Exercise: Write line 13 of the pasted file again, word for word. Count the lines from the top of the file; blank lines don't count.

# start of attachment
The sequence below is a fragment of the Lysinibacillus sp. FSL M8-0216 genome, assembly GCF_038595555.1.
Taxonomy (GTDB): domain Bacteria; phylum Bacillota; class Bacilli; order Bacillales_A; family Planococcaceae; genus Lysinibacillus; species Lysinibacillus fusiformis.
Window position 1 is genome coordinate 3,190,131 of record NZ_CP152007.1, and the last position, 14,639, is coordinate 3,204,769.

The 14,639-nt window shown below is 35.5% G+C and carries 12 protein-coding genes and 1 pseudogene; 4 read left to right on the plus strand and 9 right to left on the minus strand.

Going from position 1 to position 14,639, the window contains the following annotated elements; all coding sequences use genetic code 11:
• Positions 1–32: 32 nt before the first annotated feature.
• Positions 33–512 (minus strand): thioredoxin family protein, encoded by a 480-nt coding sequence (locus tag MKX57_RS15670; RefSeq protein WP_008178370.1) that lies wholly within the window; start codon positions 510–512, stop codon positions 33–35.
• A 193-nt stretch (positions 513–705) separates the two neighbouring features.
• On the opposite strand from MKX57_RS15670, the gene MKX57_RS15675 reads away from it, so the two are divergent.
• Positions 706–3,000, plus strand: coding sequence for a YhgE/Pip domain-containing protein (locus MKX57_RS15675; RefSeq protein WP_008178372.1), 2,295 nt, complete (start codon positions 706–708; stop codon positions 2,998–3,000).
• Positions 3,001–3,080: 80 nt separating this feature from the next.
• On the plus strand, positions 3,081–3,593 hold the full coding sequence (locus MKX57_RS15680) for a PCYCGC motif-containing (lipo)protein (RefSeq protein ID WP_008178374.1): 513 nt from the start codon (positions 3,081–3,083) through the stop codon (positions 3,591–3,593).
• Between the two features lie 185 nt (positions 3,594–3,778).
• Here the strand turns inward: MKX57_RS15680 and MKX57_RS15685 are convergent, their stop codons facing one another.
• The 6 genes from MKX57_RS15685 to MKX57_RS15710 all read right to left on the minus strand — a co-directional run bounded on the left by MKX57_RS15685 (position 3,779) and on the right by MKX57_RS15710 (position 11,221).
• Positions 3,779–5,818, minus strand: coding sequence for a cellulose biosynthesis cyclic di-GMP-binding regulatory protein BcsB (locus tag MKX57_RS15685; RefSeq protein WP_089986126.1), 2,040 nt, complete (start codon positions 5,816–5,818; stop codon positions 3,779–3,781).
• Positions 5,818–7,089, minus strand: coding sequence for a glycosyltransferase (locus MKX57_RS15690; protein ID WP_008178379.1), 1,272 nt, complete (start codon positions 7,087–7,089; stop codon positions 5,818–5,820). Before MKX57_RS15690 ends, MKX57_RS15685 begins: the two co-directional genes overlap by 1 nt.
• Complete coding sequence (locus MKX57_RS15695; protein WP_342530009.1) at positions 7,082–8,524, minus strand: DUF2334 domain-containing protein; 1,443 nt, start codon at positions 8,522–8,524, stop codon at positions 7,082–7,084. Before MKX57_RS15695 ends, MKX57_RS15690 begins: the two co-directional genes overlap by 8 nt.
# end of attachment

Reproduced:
• Between the two features lie 185 nt (positions 3,594–3,778).